With respect to the media, I'm not sure the term
"plagiarism" adequately covers the issue before the
Courts. In one case, an online news article about the case was
accompanied with a poll asking whether the reader has ever
plagiarized anything. This just confuses the issue!
The issue before the Supreme Court of Canada is not, at its
core, an issue of wrongful appropriation of the plaintiff's
argument. It's also not an issue of properly attributing the
source; nor is it a copyright issue.
It is relatively common for some parts of counsel's
submission to end up in a judgment, credited or otherwise. It's
not unheard of for a judge to request submissions in electronic
format, to make this process easier for the judge. This practice is
not usually problematic.
What sets this case apart is the magnitude of the copying - 321
out of 368 paragraphs of the judgment were lifted directly out of
the plaintiff's submissions. This substantial copying raises
the question of whether the judge did any independent analysis of
the facts and the law, and whether the judge considered the
defences raised by the defendant. In other words, it raises
the question of whether he in fact adjudicated the case! For
this reason, it would not have made a great difference had the
judge attributed the source without doing something more. The
problem isn't copying per se, it's the fact that without
independent analysis of the issues before the Court, the reasons
appeared inadequate and did not appear to meet the requirements of
judicial integrity and impartiality. The judge may have (and
probably did) weighed the evidence and reached his own conclusions,
which happened to be in line with the plaintiff's submissions.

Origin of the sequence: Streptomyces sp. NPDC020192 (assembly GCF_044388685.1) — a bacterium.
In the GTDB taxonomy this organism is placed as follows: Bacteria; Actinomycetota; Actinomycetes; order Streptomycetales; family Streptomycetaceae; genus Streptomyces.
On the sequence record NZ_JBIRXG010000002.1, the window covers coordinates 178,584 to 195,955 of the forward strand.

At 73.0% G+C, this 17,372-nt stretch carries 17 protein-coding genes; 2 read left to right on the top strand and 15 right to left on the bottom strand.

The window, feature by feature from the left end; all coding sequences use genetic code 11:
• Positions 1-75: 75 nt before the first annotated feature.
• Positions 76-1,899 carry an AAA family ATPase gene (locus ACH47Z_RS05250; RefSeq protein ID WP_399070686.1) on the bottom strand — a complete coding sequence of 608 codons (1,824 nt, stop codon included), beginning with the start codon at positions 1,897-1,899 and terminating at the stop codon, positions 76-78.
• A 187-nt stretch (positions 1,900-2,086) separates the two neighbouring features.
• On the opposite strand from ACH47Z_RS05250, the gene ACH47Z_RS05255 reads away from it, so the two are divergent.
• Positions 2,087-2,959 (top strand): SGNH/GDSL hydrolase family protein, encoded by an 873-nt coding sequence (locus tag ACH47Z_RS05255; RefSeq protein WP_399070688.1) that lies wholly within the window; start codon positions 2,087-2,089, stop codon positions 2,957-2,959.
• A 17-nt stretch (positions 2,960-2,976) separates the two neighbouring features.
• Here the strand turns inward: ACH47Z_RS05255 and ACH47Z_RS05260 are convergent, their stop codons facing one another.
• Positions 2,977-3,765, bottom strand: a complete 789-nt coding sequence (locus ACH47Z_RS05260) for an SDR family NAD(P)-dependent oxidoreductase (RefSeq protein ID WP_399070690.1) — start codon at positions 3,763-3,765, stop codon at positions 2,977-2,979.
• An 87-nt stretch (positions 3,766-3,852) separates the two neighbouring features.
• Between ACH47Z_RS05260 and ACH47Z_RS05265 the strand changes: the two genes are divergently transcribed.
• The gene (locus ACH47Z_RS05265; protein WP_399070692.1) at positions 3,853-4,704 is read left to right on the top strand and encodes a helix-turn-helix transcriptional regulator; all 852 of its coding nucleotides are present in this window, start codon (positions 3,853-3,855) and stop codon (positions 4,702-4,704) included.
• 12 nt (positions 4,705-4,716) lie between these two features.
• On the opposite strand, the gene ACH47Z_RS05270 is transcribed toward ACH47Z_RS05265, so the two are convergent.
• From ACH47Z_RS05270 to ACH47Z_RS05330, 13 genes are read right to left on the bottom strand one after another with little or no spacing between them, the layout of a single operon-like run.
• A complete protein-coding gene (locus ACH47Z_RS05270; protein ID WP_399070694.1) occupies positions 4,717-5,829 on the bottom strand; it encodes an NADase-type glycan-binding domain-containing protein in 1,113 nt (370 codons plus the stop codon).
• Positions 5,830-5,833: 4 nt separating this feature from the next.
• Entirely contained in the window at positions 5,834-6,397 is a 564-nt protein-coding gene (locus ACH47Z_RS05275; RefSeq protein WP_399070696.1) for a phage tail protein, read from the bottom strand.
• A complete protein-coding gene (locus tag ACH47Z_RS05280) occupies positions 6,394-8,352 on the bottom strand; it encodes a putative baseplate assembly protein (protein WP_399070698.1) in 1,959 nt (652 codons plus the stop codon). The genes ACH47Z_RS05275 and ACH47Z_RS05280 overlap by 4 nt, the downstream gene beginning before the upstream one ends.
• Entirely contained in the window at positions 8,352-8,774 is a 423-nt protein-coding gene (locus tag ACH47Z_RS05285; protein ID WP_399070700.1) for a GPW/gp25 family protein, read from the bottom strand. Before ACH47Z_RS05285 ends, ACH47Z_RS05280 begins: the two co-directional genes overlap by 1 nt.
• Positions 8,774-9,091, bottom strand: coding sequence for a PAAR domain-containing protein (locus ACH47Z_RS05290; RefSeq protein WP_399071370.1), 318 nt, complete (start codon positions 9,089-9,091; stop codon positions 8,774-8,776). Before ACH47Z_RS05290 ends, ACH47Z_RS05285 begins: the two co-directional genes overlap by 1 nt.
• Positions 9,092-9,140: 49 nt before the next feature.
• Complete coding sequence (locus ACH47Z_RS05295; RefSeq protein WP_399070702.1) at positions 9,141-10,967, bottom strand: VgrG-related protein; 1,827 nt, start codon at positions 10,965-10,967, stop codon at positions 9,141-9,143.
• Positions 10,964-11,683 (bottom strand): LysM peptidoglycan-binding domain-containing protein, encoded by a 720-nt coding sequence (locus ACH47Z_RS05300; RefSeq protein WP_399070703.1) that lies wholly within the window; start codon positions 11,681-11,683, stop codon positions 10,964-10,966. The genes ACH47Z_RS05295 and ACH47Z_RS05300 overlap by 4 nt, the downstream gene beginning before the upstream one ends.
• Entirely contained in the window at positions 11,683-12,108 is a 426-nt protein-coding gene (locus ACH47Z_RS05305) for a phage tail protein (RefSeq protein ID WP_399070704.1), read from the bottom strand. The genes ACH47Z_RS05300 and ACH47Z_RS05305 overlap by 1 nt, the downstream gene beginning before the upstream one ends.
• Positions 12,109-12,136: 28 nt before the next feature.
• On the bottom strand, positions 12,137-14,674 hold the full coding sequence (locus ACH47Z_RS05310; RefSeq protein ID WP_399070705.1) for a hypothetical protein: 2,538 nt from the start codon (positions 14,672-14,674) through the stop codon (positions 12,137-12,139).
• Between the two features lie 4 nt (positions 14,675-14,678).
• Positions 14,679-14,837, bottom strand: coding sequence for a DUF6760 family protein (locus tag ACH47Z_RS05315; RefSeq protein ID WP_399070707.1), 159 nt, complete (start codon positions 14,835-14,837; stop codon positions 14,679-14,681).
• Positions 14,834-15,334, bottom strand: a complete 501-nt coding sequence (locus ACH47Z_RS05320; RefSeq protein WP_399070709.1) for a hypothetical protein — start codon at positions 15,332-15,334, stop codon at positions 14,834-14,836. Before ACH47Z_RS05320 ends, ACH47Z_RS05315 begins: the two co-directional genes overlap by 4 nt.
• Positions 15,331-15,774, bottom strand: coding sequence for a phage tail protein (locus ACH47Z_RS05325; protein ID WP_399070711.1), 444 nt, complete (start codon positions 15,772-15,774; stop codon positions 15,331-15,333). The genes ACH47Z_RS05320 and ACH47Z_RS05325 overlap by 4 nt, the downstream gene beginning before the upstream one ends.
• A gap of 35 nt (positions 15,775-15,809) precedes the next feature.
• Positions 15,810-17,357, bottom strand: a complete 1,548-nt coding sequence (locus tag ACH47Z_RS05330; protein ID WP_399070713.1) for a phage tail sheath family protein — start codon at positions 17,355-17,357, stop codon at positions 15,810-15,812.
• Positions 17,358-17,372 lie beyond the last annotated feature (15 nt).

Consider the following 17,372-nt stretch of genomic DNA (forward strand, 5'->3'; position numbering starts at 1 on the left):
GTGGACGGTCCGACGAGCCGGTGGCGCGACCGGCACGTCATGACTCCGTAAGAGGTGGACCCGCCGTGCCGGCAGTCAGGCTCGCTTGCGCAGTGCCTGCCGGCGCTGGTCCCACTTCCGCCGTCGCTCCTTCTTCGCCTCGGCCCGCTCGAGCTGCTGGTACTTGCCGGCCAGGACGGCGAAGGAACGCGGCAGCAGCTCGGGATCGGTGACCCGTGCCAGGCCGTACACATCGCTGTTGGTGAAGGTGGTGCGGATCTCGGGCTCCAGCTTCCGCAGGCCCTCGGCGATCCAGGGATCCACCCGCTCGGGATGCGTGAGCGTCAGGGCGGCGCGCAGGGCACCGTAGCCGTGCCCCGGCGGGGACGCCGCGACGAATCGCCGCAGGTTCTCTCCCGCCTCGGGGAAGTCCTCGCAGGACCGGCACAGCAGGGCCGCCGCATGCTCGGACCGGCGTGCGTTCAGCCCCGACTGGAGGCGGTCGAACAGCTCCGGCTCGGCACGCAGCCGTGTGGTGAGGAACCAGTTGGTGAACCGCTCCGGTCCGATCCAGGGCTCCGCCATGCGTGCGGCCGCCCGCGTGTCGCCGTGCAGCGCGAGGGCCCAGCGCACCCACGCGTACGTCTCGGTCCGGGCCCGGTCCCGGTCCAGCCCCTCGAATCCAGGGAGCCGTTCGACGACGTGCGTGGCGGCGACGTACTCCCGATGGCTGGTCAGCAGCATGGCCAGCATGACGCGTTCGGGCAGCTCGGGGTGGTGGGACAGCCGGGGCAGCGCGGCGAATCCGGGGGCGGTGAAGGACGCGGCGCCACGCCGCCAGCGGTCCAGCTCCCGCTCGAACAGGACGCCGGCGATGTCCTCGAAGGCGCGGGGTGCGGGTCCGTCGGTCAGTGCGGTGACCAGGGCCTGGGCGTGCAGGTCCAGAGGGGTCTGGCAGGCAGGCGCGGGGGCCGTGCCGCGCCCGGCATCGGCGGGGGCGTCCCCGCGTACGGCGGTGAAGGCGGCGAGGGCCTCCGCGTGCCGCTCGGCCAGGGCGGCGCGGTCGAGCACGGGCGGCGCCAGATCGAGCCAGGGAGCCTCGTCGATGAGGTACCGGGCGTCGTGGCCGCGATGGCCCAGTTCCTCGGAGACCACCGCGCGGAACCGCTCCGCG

However, by copying the submissions, it might not appear to the
public that he did so. It is of utmost importance in our justice
system that not only is justice done, it is seen to be done.
What plagiarism and the issue in this case have in common is the
perception of lack of integrity - as the Court of Appeal
...[T]he reasons [for judgment] do not meet the functional
requirement of public accountability, and as such, are not amenable
to meaningful appellate review of their correctness. The form of
the reasons, substantially a recitation of the respondents'
submissions, is in itself "cogent evidence" displacing
the presumption of judicial integrity, which encompasses
impartiality. We have concluded that a reasonable and informed
observer could not be persuaded that the trial judge independently
and impartially examined all of the evidence and arrived at his own
conclusions. ....[I]mpartiality is necessary to trial fairness.
None of the parties to this litigation was fairly treated by the
failure of the trial judge to properly grapple with this case.
Neither they nor members of the public can be satisfied that
justice has been done. The reasons are not transparent and
persuasive, and their acceptance by this Court would risk
undermining the confidence of the public in the administration of
The British Columbia Court of Appeal sent the matter back to
trial. This case involved a child born with brain damage and
allegations of medical malpractice - it is particularly unfortunate
that this case could not have been resolved at the first trial. It
will be interesting to see how the Supreme Court of Canada rules
both in terms of the so-called plagiarism issue given the
widespread practice of judicial copying, and in terms of the more
practical matter of whether the case should be sent back for
another lengthy and expensive trial.
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In Irwin v. Alberta Veterinary Medical Association, 2015 ABCA 396, the Alberta Court of Appeal found that the "ABVMA" failed to afford procedural fairness to a veterinarian undergoing an incapacity assessment.
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